Once you’ve got some great content on your website that really adds value to your visitors, keep doing it!

If you’re website goes dormant for a while, Google will think you’ve done a runner. If there’s nothing new to add value, your regular readership will start looking elsewhere. So keep adding content to your site and keep it fresh and relevant.

Create longer content

Don’t write news flashes; write the full story.

Google recommends a minimum of 300 words per page, but that’s just an indication. An excellent article at 200 words that’s been shared 100 times on Twitter is better than a 400 word article that nobody’s bothered reading!

Just ask yourself, “Will my visitor get enough value from this article if it’s only a few paragraphs long?” If the answer’s no, go deeper. Don’t write fluff to fill spaces, break the subject into more detailed parts and really get to the gritty stuff!

I agree that many people won’t read longer content on websites. But I don’t agree that it’s just because people don’t like reading long copy. People will read it if it’s worth reading!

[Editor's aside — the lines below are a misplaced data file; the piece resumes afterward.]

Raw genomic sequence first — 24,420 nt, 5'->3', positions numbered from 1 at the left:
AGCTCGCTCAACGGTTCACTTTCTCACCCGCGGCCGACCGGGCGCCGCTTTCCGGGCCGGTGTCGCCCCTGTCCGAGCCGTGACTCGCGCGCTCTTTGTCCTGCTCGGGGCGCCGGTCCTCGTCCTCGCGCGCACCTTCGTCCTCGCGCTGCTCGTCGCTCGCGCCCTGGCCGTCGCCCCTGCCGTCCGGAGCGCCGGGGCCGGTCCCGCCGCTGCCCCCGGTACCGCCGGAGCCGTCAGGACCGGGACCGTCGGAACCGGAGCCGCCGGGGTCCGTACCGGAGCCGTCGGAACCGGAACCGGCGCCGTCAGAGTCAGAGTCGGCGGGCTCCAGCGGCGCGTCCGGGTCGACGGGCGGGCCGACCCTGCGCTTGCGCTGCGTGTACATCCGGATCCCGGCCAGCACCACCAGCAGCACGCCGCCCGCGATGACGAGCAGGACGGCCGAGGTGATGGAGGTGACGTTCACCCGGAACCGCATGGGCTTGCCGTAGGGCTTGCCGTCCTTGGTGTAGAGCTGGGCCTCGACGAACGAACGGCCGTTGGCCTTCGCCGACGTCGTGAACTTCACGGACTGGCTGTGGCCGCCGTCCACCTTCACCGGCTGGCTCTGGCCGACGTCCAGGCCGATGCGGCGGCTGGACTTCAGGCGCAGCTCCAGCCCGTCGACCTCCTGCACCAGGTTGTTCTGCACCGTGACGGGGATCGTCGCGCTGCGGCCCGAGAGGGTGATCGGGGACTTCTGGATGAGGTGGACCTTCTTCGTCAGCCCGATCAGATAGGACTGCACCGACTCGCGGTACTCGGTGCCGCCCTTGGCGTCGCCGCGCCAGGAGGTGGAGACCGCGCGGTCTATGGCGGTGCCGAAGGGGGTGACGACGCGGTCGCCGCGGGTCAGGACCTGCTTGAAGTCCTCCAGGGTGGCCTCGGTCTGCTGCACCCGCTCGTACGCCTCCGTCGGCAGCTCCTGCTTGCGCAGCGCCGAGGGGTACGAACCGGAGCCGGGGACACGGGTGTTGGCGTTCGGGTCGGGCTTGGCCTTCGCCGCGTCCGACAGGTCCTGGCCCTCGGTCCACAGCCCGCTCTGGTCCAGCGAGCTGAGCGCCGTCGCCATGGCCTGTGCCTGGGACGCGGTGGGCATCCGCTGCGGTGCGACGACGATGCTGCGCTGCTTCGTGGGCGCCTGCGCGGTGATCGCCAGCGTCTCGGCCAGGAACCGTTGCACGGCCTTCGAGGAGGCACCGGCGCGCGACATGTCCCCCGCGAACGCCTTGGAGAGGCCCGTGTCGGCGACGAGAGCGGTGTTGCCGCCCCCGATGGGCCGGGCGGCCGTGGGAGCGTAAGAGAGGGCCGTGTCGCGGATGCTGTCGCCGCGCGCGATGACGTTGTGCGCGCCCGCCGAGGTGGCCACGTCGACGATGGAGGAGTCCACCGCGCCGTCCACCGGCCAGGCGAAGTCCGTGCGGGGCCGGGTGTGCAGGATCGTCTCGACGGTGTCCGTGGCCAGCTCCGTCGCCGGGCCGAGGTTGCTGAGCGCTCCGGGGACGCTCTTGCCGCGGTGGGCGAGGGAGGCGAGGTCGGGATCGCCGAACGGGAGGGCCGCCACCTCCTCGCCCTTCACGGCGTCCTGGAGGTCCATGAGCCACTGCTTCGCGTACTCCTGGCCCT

If you’re going to cover a topic, do it in detail. But here’s the thing: write it so they don’t have to read it ALL if they don’t want to, or don’t have time to.

If I’m faced with reading a huge article, I don’t bother reading it.

But if I’m faced with a huge article with a non-cryptic heading, sub-headings, highlighted words and phrases, and bullet points, I can quickly skim it and see what the article is about. Now there’s more chance I might read it and engage with it.

After all, why waste time reading something if you’re not sure what you’re going to get from it?

So don’t be afraid to write longer copy because you can add more value if you’ve got more room to do it in. Just do it in a way that doesn’t immediately put your visitor off.

Signpost your content with internal links

You know where all your good content is. Your visitor doesn’t. So show them!

Creating internal links shows that there’s more useful stuff on another page that the visitor might find useful.

Not only are you building value as your visitors read more and more interesting stuff, but you’re lowering your bounce rates too. You’re lowering the percentage of people that leave your site after visiting just one page.

Think of it like Amazon’s personalised suggestions. They give you suggestion linked to previous purchases because they know if you’re interested in one thing, you’re likely to be interested in similar things too. Not only is this more likely to increase the amount of money you spend, but it improves your shopping experience.

So think of your content doing the same. If someone is reading your blog about a particular topic, they can follow a link to another that develops an idea or is a similar topic. That way they’re interacting with your brand, and you’ve giving them a more valuable online experience.